Martin Smith: Win, lose or draw, big Brit matches are the ones to savour
IN the five seasons since we made it into the Premier League – that's right Vale fans, you are already four years out on your predictions – the best days at The Brit have been those when we've entertained the bigger clubs.
We haven't always done as well as we'd hoped to, but we always seem to produce something special out on the pitch when the bear-pit atmosphere is turned up to full volume.
Which is exactly why we're all eagerly anticipating the visit of Chelsea to the Potteries this weekend.
We have yet to record a victory over the Blues since promotion, but we live in hope – and on the evidence of our most recent games against them, we are edging closer.
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It won't be easy, of course. Chelsea are armed with a fearsome array of awesome talent – and Fernando Torres.
If they catch you on one of their good days then you're going to be in for a very tough 90 minutes.
But these are the sort of challenges Tony Pulis seems to relish, and he'll have been plotting how to stifle Chelsea's threat and then engineer an unexpected Stoke victory.
We'll probably be at full strength for the match, and the team will be working tirelessly on their shape and responsibilities down at Clayton Woods all week.
During the many years we spent exiled from the top flight, playing the likes of Northampton, Stockport, Bury, Cambridge and Chesterfield, we dreamed of hosting regular games against the likes of Chelsea. It's for that reason that games like Saturday's are to be relished.
We can think what we like about some of the players they choose to hail as heroes, Chelsea's part in helping to inflate an already red-hot transfer market by spending obscene amounts on mediocre players, or their ludicrous managerial appointment policy, but the reality is these are the games you want to be watching your team play.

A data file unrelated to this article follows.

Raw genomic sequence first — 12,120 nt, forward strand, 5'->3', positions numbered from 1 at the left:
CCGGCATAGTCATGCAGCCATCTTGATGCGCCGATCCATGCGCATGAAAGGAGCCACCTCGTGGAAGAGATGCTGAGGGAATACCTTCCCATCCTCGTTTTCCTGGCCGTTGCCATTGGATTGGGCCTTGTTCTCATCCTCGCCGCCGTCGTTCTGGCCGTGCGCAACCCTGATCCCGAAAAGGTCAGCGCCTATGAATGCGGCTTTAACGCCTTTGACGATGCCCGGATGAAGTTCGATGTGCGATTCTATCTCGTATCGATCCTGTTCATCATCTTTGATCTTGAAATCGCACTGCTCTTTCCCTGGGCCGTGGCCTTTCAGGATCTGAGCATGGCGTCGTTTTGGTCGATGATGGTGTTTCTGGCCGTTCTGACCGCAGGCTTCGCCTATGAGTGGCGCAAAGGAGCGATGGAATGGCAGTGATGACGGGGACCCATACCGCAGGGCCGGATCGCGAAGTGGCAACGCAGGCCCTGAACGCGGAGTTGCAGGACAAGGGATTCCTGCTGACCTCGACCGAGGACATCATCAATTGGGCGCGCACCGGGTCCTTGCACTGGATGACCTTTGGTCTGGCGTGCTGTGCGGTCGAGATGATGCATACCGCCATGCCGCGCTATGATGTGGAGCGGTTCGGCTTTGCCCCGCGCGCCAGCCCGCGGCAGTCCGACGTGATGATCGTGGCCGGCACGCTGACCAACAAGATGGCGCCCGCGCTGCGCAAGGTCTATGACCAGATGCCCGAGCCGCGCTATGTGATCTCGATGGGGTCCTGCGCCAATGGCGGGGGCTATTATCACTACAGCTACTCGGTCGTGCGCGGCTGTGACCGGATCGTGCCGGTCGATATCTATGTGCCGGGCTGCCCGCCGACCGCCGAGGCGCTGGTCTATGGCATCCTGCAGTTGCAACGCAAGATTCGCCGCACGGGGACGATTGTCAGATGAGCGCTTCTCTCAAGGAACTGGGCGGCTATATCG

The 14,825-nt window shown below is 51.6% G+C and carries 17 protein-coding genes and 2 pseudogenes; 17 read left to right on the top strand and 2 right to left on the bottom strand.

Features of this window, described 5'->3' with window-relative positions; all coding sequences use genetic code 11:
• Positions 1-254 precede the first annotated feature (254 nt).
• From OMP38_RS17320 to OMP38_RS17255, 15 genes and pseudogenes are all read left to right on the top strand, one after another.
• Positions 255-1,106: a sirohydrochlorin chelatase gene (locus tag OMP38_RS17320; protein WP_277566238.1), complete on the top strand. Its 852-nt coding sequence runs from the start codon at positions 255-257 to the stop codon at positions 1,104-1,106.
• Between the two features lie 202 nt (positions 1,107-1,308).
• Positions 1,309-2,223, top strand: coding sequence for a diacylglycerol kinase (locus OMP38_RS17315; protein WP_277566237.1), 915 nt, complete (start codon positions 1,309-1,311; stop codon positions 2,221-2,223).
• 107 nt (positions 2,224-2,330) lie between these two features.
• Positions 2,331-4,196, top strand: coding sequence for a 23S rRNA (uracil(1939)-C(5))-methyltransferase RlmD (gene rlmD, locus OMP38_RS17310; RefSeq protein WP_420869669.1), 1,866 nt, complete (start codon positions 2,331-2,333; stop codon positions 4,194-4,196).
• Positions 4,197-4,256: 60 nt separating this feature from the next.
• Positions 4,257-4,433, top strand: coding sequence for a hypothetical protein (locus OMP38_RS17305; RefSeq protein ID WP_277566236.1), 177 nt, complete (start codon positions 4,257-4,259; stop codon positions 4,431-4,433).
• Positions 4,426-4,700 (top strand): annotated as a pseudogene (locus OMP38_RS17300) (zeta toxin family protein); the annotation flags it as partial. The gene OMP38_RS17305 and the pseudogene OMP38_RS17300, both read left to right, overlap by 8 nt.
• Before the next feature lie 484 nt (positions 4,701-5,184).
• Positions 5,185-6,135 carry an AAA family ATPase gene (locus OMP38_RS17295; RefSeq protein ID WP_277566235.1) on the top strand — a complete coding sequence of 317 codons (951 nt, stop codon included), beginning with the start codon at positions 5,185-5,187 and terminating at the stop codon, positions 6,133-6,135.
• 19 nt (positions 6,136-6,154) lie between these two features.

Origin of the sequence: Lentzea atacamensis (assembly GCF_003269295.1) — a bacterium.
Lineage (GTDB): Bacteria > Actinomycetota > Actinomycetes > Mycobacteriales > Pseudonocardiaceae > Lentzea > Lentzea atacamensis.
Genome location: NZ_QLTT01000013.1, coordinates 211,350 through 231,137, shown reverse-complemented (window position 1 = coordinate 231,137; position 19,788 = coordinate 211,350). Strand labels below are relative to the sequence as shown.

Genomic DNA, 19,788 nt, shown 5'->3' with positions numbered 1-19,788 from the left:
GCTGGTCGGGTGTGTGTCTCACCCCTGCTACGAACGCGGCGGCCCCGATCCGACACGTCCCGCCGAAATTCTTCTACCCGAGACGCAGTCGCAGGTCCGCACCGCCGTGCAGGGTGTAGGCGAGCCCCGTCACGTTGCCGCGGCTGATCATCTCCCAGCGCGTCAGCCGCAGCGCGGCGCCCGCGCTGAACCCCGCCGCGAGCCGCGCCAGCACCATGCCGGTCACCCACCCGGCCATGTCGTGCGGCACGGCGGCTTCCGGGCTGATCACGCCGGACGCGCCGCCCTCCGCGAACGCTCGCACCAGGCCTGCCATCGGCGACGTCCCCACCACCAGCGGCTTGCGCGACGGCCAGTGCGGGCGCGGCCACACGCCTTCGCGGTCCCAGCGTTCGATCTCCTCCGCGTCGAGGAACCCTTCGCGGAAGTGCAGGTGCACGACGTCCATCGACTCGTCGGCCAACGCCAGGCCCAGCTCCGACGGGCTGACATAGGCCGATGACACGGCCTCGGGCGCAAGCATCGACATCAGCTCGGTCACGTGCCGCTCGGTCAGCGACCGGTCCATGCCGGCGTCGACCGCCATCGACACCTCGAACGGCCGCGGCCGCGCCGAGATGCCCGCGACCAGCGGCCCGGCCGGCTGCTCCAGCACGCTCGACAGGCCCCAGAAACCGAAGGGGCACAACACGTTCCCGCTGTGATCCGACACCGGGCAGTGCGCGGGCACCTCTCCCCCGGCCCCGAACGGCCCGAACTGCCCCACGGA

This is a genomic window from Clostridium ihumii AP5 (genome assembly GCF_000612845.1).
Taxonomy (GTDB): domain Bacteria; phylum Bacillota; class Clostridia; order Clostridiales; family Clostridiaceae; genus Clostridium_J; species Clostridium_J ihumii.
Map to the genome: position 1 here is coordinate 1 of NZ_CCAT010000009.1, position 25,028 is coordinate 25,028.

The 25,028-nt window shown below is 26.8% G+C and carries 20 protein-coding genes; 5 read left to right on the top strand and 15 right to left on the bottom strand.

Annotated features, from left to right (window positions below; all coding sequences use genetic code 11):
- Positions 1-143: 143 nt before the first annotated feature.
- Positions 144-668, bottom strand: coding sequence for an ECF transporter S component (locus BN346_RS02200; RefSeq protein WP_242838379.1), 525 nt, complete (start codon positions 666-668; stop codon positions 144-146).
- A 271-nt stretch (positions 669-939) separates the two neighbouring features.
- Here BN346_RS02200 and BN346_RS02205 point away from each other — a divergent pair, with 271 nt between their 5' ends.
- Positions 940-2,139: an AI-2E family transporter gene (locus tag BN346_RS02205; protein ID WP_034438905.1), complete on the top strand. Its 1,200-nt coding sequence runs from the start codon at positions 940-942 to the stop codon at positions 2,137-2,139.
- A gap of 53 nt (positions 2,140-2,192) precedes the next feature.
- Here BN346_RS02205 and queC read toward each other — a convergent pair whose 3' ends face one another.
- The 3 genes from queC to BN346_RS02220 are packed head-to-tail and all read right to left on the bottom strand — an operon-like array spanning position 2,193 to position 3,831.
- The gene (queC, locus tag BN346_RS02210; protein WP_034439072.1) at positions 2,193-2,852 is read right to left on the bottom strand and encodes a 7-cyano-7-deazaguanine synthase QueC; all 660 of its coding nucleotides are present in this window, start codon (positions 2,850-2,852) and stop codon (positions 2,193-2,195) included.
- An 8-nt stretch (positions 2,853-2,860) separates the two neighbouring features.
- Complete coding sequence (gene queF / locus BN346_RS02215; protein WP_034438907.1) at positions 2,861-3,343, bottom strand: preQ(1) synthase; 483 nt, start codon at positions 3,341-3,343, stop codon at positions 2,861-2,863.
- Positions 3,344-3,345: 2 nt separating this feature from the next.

And if The Potters can avoid defeat this weekend – and that doesn't mean sit back and play for a 0-0 draw – to preserve the country's only unbeaten home record, then we'll all be very happy. It'll be a tall order, but I have no doubt TP's team are up to the job.
Beyond manning the defences at "Fortress Britannia" and savouring how we might score our first goal of 2013, the big issue for Stokies now is what action, if any, we'll take before the transfer window closes at the end of the month.
Only a few weeks ago it was intimated that the only deal we'd be looking to do would be to bring in a left-back, to help shore-up our defensive options following the long-term injury to Marc Wilson.
As yet there don't seem to be any solid leads, but it has been reported we are looking to off-load Wilson Palacios on the cheap to make way for a new signing.
It all sounds very plausible, but if it is true what a crying shame. That's not only because of the heavy financial hit we'll probably take in shifting the midfielder, but also because he was a signing who had looked to be heaven sent for Stoke.
Fortunately, the summer arrival Steven Nzonzi has proved to be even more pivotal to The Potters than we'd ever dared to hope Palacios could be, so we just have to move on.
Any moves we do make to bring players in are unlikely to be particularly significant – perhaps an extra defender and hopefully a dedicated full-back, and not a makeshift one. That would be just about right.
Finally, there was a time when Stoke fans could make plans for the weekend of the FA Cup fourth round secure in the knowledge we wouldn't be participating.
But these days we have to be a bit more cautious as our team have reached the quarter-final stage – and beyond – for the last three successive seasons.
Doing likewise this year is going to take a monumental effort. First of all we have to overcome a Crystal Palace side who will be pretty confident about their chances of claiming a Premier League scalp when they come to The Brit for their third-round replay next week.
And if we do manage to dispose of Ian Holloway's side, then we have a big brick wall in front of us in the shape of Manchester City.
On the plus side, it would offer us a chance to take quick revenge for our New Year's Day beating on their ground. On the negative side, it's one of the hardest fixtures we could have been handed at this stage of the competition.
Still, you take the draw as it comes, and you can be sure that a game against the less classy half of Manchester would be a big draw for fans eager to see whether Stoke could overcome the loss of the 2011 FA Cup final – and whether Roberto Mancini goes fist-to-fist with any more of his players during the 90 minutes.
The Eastlands mob really do prove that you can spend all the money in the world in pursuit of trinkets and a feeble attempt to keep up with your neighbours, but you simply can't buy class. They also prove that the spirit of slapstick comedy didn't die with the Keystone Cops.
Anyway, let's not get ahead of ourselves by dreaming of another cup match against Man City just yet. Instead, here's to a rousing display against Chelsea and to getting the job done against Palace.